UK government publishes four-year cybersecurity strategy plan

Entitled `The UK Cyber Security Strategy: Protecting and Promoting the UK in a Digital World’ the paper outlines the four main pillars of action it wants the private and public sector to adopt in the run-up to 2015.

Announcing the strategy plan, Francis Maude, the Minister for the Cabinet Office, said the growth of the internet has transformed our everyday lives.

“But with greater openness, interconnection and dependency comes greater vulnerability. The threat to our national security from cyber attacks is real and growing. Organized criminals, terrorists, hostile states, and hacktivists are all seeking to exploit cyber space to their own ends”, he said.

Maude added that, in order to support the implementation of the government’s objectives it has committed new funding of £650m over four years for a transformative National Cyber Security Programme (NCSP) to strengthen the UK’s cyber capabilities.

“One of our key aims is to make the UK one of the most secure places in the world to do business. Currently, around 6 per cent of the UK’s GDP is enabled by the internet and this is set to grow”, he said.

“But with this opportunity comes greater threats. Online crime including intellectual property theft costs the UK economy billions each year. So we must take steps to preserve this growth, by tackling cyber crime and bolstering our defenses, to ensure that confidence in the internet as a way of communicating and transacting remains”, he added.

The four main pillars of the government’s gameplan for cyberspace are:

For the UK to tackle cybercrime and be one of the most secure places in the world to do business in cyberspace.

For the UK to be more resilient to cyber attacks and better able to protect our interests in cyberspace.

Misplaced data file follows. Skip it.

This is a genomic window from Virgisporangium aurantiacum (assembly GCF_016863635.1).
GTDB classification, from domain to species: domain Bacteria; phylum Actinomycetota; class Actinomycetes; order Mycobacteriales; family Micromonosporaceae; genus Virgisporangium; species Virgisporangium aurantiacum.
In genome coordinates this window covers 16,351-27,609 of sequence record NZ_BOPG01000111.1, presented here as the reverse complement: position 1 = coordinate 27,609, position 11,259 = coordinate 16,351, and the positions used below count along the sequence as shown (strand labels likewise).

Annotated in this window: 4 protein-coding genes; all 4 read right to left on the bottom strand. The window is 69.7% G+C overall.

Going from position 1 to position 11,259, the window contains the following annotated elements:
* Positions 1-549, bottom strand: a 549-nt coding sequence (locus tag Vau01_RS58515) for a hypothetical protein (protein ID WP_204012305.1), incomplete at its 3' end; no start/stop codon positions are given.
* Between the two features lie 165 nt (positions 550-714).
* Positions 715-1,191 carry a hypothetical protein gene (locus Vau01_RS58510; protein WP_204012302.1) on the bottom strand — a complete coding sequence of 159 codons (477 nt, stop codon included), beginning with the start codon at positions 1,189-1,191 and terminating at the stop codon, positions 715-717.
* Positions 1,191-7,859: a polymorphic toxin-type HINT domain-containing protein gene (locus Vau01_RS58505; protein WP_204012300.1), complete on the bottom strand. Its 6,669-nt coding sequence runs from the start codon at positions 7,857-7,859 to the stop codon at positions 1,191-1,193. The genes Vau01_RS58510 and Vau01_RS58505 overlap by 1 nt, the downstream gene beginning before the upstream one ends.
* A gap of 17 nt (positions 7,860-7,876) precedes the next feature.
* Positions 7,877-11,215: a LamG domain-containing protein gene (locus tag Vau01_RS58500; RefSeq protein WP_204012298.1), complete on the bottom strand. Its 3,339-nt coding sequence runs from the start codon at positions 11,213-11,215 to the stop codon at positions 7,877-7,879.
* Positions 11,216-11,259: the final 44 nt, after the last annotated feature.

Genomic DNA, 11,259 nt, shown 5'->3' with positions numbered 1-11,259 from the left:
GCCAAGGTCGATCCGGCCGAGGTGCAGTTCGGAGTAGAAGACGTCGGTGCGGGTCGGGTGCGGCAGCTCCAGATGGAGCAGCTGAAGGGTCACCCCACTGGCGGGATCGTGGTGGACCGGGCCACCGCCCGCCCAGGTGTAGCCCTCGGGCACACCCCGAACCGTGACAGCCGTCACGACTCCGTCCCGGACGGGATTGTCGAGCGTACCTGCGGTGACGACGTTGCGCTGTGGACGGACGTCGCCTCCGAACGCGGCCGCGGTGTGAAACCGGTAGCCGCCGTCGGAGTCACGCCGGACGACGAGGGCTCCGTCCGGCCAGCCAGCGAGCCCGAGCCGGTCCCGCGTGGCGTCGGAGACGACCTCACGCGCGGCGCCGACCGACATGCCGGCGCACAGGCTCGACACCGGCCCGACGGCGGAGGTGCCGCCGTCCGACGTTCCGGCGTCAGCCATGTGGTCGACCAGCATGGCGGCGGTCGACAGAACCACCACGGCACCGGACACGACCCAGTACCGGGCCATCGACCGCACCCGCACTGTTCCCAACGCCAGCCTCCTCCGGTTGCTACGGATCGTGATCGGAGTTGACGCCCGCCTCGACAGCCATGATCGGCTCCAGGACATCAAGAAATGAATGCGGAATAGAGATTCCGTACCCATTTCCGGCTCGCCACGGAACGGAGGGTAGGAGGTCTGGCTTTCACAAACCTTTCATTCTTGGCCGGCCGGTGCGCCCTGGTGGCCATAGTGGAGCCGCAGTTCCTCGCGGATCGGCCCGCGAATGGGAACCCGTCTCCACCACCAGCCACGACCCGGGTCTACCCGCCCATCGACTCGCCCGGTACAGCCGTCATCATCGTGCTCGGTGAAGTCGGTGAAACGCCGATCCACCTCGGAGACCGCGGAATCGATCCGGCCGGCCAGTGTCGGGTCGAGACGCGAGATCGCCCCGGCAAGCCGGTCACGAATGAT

For the UK to have helped shape an open, stable and vibrant cyberspace, which the UK public can use safely, and that supports open societies.

And for UK to have the cross-cutting knowledge, skills and capability it needs to underpin all our cyber security objectives.

Whilst the strategy plan has 2015 as a target date, the government says it will review various facets of the plan – and amend as appropriate – each year.

Reaction to the strategy plan has been a little critical, with Ash Patel, country manager for UK & Ireland at Stonesoft describing it as encouraging, although he said he is disappointed to see they are not committing to any research to better understand today’s threats in order to help combat them.

“Today’s hackers have more sophisticated attack methods than ever before, and in order to generate the outlook that the UK PLC in cyberspace is secure, which is obviously something the government is trying to achieve, they need to be working to either slow hackers down or working to build solutions which can protect companies against these advanced threats”, he said.

“If we don’t spend any time researching cybercrime, the cybercriminals will always be one step ahead”, he added.

Over at FireEye, Paul Davis, the firm’s director for Europe, said that the announcement that government wants to reach out to the private sector and cooperate on addressing cyber security issues is welcome.

“The exchange of information, leading to greater visibility, is the first step in seriously tackling this growing threat to the UK. Yet it is the lack of real understanding of the threat landscape, how quickly it’s evolving and the growing threat to UK PLC, coupled with actionable data, which is the biggest hurdle in progressing this initiative”, he said.

“There are a number of security professionals and companies both here in the UK and abroad that could make a significant contribution to this initiative. I trust the recognition of this `new’ threat brings with it a new approach in engaging with the industry. A cyber security hub centred on government but encompassing critical national infrastructure and potentially extending across key industries should be, and can be with the right political support, developed quickly”, he added.

David Harley, senior research fellow with ESET, was also mildly critical, noting that the initiative seems to show a real and justified concern about the level of attacks both the public and private sectors are now experiencing.

“However, my gut feeling is that the proportion of targeted attacks to run-of-the-mill untargeted attacks is probably overestimated. I welcome the fact that the government seems to be aware that the nation’s security is not restricted to those organizations formally recognised as part of the Critical National Infrastructure”, he said.

“It’s a good thing, on the whole, that more generalised cybercrime will be getting some attention as well as the more glamorous but very fluffy topic of cyberwarfare, as in practice it’s not always easy to separate the two”, he added.


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